Some British-based companies fear "Made in UK" backlash or that Britain may not be the center of European marketing comms. » Read More
The number of Americans who say that corporate America has a good reputation is up 50 percent from last year, the first improvement in four years...according to a new survey. But this CEO says, "Before we give ourselves a pat on the back...We’ve still got our work cut out for us."
What follows is a look at stocks in the S&P 500 displaying unusual volume in today's trading session.
What follows is a roundup of corporate earnings reports for Wednesday, Feb. 10.
The Super Bowl is now less than a month away, and it's not just football fans who are getting geared up. Advertisers and media giants are carefully watching this year's super bowl as a barometer of the health of the advertising economy.
The National Retail Federation released a new report today that finds that consumers are still cautious, and now retailers and advertisers are trying to figure out how to make the most of a tough holiday season.
The big question looming over the newspaper and publishing business, is how to get consumers to pay for content online.
The American economy is back - or so some of the country’s biggest advertisers are saying in new campaigns.
James Gorman still has more than three months before he takes the reins at Morgan Stanley – just shy of an eternity in today’s world and certainly one on Wall Street – but already financial markets are placing a value on his leadership, and those inside and outside are betting on whether he will be able to help this bruised organization, writes Ray Kotcher, CEO of Ketchum Public Relations.
At risk is not only Ramirez’ legacy, who was (and may very well still turn out to be) a sure-thing Hall of Famer but also his brand as a hitting savant and that of the Dodgers as a wholesome franchise, one of the most potent brands in all of sports and particularly in the tradition-rich national pastime, writes Ray Kotcher, CEO, Ketchum Public Relations.
In recent months, Americans have been disappointed and appalled by Wall Street, banks, the big-budget film “Australia,” investment counselors, Detroit, the governors of at least two states, hedge fund managers and even the geese at La Guardia, which used to know better than to interfere with those metal birds they fly among.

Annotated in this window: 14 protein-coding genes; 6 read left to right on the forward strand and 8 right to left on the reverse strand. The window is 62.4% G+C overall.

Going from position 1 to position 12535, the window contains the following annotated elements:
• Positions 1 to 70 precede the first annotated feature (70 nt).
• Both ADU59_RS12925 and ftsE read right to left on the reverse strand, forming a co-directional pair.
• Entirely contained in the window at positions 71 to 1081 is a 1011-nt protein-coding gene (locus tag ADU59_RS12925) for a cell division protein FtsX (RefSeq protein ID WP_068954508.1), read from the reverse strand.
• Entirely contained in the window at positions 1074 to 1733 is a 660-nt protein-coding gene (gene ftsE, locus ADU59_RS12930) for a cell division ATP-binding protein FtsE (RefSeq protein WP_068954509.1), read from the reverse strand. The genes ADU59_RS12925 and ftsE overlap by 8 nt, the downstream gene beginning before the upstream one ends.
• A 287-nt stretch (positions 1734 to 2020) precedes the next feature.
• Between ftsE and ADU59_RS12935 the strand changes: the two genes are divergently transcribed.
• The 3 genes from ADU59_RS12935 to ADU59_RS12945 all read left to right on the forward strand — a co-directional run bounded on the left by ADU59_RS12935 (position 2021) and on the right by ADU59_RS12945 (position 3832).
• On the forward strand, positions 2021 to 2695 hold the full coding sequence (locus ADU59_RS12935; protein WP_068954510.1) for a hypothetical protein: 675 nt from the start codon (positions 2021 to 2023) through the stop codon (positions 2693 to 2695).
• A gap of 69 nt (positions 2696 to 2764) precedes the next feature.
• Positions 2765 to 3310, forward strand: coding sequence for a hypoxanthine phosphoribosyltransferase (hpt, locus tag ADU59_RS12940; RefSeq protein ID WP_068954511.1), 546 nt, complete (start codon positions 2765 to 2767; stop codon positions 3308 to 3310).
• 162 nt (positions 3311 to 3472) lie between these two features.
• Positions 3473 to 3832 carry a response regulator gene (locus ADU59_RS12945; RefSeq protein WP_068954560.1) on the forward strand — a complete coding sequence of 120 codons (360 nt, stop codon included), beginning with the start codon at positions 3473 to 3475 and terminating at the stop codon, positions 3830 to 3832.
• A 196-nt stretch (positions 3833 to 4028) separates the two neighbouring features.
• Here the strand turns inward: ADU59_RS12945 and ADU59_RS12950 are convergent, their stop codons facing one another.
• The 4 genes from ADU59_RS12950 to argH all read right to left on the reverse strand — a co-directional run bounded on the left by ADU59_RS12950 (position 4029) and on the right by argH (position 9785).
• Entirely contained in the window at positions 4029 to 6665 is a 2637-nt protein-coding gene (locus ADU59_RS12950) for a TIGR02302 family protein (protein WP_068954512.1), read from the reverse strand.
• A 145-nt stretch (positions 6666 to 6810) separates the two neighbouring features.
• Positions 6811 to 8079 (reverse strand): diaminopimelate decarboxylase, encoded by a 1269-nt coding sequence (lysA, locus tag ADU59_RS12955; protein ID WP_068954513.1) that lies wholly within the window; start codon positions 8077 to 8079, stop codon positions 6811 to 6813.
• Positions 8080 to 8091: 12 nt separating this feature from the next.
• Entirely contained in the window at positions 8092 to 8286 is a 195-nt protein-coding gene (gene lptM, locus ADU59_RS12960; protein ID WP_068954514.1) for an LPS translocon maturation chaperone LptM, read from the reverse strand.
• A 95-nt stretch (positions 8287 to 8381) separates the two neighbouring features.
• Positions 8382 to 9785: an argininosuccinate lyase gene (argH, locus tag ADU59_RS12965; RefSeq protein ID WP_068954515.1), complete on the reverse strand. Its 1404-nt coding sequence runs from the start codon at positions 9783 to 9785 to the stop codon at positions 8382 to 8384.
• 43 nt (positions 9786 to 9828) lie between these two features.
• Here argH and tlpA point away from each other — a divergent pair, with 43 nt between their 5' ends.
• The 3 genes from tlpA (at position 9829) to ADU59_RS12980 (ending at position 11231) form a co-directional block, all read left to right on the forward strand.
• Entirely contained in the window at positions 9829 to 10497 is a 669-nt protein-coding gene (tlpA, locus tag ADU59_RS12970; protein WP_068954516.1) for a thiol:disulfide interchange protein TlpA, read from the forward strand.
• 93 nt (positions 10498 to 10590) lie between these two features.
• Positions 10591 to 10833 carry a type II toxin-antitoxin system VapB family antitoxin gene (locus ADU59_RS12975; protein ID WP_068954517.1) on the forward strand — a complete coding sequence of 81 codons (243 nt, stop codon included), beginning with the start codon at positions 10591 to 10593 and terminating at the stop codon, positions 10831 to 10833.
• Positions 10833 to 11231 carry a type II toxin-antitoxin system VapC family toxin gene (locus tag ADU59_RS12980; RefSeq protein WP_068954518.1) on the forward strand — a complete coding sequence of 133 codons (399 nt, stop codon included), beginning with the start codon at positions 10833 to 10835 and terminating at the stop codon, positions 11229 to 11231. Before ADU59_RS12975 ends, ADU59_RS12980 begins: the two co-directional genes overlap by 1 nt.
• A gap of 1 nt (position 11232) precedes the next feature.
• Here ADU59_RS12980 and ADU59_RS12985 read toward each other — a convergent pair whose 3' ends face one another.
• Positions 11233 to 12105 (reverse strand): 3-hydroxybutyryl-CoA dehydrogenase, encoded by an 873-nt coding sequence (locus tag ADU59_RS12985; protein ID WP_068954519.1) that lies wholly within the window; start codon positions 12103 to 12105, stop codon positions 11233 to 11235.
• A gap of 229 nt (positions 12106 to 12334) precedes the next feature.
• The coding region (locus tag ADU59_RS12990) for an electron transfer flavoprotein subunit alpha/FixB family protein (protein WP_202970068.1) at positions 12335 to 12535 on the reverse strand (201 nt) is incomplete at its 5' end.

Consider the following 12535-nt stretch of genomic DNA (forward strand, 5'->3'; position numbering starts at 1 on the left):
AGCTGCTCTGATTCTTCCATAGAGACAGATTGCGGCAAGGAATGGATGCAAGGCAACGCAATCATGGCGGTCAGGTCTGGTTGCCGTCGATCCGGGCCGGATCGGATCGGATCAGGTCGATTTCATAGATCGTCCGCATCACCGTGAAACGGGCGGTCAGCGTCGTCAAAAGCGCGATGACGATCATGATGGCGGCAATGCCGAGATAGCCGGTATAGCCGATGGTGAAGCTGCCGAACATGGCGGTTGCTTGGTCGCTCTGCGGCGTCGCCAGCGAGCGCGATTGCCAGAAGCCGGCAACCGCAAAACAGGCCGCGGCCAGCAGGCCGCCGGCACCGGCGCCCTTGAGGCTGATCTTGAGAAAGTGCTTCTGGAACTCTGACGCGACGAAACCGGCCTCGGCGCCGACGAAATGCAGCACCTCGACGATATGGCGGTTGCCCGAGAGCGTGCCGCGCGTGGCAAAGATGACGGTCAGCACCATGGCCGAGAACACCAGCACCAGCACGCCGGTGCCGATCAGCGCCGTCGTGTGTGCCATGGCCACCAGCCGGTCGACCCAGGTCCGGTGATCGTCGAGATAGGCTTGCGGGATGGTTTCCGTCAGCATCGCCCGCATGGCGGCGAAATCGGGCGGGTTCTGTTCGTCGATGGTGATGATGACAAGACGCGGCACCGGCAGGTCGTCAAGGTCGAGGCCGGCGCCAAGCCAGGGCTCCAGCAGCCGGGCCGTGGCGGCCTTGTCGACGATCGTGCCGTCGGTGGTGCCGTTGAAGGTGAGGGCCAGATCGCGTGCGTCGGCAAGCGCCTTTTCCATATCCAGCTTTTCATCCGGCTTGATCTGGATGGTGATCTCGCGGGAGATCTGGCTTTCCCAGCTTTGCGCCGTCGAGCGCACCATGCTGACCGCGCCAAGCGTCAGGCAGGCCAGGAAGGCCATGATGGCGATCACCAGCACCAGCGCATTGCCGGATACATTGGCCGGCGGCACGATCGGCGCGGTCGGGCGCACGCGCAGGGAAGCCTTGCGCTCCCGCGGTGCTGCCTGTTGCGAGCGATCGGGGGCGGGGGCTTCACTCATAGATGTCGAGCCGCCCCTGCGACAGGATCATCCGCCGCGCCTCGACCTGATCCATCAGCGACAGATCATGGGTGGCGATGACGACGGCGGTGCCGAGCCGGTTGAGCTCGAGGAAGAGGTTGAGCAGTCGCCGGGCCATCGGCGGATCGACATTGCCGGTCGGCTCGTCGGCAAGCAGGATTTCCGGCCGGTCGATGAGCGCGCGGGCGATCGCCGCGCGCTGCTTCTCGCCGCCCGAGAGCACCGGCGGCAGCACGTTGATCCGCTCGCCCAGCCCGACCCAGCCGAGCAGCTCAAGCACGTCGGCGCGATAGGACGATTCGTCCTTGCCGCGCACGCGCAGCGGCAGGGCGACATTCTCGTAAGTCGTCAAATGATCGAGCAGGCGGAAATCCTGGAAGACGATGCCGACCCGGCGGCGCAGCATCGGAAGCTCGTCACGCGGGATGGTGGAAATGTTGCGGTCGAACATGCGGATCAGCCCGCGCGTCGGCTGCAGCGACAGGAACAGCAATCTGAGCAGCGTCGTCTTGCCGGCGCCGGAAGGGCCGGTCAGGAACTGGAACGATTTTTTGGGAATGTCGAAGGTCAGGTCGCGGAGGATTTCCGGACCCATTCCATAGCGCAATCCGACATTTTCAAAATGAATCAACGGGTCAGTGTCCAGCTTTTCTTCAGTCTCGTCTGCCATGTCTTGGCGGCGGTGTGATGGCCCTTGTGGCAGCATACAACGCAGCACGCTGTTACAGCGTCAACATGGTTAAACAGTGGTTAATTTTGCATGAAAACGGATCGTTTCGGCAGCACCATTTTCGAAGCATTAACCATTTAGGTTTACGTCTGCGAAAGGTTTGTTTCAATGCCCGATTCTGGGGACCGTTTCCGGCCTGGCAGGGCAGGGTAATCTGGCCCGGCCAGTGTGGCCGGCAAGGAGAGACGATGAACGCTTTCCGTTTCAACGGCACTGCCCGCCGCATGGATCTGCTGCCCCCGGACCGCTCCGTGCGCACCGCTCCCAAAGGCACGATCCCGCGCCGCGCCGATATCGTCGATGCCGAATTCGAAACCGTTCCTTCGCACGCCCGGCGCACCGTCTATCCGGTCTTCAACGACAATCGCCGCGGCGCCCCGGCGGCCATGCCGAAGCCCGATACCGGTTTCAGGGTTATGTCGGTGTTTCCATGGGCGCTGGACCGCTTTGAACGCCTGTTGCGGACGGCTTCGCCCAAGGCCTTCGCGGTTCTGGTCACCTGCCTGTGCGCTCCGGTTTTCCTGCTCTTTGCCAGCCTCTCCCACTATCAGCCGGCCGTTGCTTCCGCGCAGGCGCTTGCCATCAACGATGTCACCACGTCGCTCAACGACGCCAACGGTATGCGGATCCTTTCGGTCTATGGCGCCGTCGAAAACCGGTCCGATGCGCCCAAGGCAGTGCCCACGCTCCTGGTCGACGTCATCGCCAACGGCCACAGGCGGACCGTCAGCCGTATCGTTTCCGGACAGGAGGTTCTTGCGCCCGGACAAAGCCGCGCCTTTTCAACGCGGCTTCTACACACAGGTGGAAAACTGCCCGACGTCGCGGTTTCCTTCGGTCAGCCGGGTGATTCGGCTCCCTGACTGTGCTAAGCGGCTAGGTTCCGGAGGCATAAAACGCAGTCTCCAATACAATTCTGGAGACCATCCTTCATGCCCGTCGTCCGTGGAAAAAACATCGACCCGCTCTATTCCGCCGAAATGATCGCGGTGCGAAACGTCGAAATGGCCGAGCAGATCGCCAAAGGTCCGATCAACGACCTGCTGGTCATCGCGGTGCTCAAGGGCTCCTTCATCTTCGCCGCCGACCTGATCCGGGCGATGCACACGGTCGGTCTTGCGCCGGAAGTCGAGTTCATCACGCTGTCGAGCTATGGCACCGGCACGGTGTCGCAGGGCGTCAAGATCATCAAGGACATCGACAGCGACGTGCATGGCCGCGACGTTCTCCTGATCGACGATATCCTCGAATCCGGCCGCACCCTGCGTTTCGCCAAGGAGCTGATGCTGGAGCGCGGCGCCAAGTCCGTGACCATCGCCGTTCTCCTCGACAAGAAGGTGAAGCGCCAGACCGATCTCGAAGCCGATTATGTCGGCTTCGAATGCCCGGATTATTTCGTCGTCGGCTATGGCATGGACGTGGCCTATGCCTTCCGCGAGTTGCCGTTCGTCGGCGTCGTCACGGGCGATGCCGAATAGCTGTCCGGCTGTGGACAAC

“Drive and Deliver,” a documentary film about truck drivers that is scheduled to make its debut next week, looks like a Hollywood movie and is directed by a Hollywood director. But “Drive and Deliver” is not being bankrolled by a big studio. Rather, the estimated $2 million budget is being underwritten by a division of the Navistar International Corporation to help promote a new long-haul truck, the New York TImes reports.
Spending on online advertising leapt 40 percent in Europe last year to 11 billion euros ($17 billion), the Interactive Advertising Bureau (IAB) Europe said on Monday, as the Internet attracts ad budgets away from print.
Where do you put your money now? CNBC asked the experts what stocks they would pick
Today we received his eyes in the mail!! IT'S GOOD TO BE KING...OF ALL MEDIA Looks like Big Media is not suffering from an economic downturn (except for Time Warner). Steve Wonsiewicz runs Fresearch.
TiVo announced its earnings Wednesday, showing the results of its new, broader focus-- licensing its technology to cable companies, selling interactive TV ads and results of whether those ads are watched, and pushing forward with movie and music downloads.
WPP, the world's second-largest advertising and marketing services firm, posted third-quarter underlying revenue growth of almost 5 percent on Friday, near the lower end of forecasts and knocking its shares.
The world's largest advertising services company said fourth-quarter profit rose nearly 10% as it reaped the benefits of investments overseas, including China.